Evidence: The PWSS Grants program contributes to the performance measure proposed in EPA's 2003 Strategic Plan: Increase the percent of community water systems that meet Pre-2001 and Post-2001 drinking water standards.

YES 12%

Does the program have baselines and ambitious targets for its annual measures?

Explanation: The targets and timeframes for the outcome-based annual measure are ambitious given the the existing external factors that limit collection of reliable data. For example, a percentage of the systems do not submit compliance reports. In future years, EPA must reduce external factors to continue to receive a yes answer. Baselines, targets and timeframes for the new output measure have been developed and are ambitious.

Evidence: The baselines and targets provided in the measures tab for the annual outcome measure are published in EPA's Strategic Plan, and the program's more detailed Subobjective Implementation Plan.

YES 12%

Do all partners (including grantees, sub-grantees, contractors, cost-sharing partners, and other government partners) commit to and work toward the annual and/or long-term goals of the program?

Explanation: Many Performance Patnership Agreements (PPAs) between EPA and Primacy States include commitments by the States to ensure that progress is achieved toward environmental goals in addition to supporting EPA's databases for tracking progress on performance goals and good stewardship of funds. The program has developed new guidance to encourage all State partners to incorporate these commitments in their PPAs. In future evaluations, the program will need to show progress in documenting commitments for all Primacy States and Tribes.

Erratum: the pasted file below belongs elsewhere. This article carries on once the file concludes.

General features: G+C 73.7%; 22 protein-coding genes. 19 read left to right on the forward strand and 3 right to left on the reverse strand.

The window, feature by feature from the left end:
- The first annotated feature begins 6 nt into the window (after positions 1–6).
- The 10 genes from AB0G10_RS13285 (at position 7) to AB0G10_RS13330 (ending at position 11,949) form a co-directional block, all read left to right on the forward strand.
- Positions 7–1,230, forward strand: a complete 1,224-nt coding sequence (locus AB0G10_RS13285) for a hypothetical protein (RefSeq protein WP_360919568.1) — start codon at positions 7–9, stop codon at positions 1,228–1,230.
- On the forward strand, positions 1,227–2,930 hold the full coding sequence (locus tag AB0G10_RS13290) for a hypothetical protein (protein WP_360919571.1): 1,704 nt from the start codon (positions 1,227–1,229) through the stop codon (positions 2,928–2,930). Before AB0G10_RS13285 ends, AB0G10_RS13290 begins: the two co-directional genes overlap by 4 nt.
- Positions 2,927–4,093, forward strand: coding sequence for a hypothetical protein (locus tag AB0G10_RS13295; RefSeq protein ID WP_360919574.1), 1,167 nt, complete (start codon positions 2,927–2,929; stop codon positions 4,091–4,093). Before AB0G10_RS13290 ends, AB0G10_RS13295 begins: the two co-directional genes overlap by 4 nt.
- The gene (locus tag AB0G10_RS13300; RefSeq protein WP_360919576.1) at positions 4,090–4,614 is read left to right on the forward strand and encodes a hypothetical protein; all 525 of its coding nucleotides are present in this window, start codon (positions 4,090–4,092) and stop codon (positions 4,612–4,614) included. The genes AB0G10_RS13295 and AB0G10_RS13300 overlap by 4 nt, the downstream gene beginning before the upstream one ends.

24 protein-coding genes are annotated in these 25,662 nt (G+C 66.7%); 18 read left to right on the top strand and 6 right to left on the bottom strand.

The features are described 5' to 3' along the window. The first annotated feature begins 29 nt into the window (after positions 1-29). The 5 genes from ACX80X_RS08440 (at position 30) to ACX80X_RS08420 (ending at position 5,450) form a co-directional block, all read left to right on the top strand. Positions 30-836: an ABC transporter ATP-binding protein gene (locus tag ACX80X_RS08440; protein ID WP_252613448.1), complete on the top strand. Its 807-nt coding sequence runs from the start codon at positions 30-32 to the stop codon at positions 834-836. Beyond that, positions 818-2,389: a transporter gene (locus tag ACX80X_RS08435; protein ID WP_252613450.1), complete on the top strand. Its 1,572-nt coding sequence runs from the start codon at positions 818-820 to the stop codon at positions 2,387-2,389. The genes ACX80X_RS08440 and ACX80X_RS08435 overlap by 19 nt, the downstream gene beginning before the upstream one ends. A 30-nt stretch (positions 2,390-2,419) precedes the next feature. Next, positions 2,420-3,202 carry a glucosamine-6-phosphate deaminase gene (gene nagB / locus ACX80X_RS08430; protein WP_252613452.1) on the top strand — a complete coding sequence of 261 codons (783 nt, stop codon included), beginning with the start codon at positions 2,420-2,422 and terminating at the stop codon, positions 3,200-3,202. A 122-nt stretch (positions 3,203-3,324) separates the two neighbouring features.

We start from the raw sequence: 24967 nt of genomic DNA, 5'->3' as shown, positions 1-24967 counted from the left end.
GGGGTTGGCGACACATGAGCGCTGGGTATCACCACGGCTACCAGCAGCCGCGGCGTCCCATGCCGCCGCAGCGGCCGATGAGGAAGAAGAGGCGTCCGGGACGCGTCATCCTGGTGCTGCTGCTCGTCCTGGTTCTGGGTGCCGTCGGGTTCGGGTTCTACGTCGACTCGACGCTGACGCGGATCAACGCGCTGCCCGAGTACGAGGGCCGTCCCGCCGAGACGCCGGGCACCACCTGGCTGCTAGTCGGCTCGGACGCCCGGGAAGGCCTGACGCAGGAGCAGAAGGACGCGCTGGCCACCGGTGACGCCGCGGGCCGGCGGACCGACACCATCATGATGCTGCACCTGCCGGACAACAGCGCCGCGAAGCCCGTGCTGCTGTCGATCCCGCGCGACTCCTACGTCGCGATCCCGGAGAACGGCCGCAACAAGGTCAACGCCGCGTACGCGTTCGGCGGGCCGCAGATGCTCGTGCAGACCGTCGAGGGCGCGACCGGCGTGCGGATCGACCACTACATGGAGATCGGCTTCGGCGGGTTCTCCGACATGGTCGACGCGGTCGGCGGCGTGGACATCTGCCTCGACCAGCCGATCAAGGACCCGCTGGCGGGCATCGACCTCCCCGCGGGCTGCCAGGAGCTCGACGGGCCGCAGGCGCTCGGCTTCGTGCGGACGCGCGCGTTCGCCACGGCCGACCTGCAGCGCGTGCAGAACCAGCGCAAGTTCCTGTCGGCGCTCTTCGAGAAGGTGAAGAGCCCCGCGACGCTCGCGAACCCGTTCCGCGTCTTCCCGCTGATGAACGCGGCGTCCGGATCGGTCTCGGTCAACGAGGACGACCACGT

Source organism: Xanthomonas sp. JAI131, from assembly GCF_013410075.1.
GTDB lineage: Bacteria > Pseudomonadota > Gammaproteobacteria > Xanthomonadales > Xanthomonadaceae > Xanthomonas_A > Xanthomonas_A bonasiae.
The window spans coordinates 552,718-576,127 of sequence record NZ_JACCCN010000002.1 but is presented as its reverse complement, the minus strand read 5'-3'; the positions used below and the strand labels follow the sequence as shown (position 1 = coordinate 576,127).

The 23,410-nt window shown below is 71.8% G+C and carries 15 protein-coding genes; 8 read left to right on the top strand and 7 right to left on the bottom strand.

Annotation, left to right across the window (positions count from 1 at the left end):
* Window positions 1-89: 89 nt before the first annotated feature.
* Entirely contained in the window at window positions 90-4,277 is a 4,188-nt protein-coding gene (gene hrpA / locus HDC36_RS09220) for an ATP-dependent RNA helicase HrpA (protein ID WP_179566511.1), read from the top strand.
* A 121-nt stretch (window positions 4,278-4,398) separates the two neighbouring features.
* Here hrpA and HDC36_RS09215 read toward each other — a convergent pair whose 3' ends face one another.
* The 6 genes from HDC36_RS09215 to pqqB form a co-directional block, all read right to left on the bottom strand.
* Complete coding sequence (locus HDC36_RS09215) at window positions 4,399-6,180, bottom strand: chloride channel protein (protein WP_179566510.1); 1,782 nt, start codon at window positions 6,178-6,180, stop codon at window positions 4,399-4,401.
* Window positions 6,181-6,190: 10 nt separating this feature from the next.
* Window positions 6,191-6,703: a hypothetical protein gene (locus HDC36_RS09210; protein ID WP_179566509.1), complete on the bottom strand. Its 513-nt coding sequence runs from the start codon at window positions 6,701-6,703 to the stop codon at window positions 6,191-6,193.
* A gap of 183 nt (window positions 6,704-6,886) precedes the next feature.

Evidence: Example PPAs from States/Tribes.

YES 12%

Are independent evaluations of sufficient scope and quality conducted on a regular basis or as needed to support program improvements and evaluate effectiveness and relevance to the problem, interest, or need?

Explanation: Independent evaluations are not conducted on a regular basis and those within the last ten years have focused on program management rather than a determination of whether program implementation is achieving outcome goals. For example, GAO reports have commented on States' implementation of sanitary survey activities, but not evaluated whether these activities resulted in improved compliance rates. Additionally, audit-based approaches do not meet the quality criteria for determing the impact of the program.


NO 0%

Are Budget requests explicitly tied to accomplishment of the annual and long-term performance goals, and are the resource needs presented in a complete and transparent manner in the program's budget?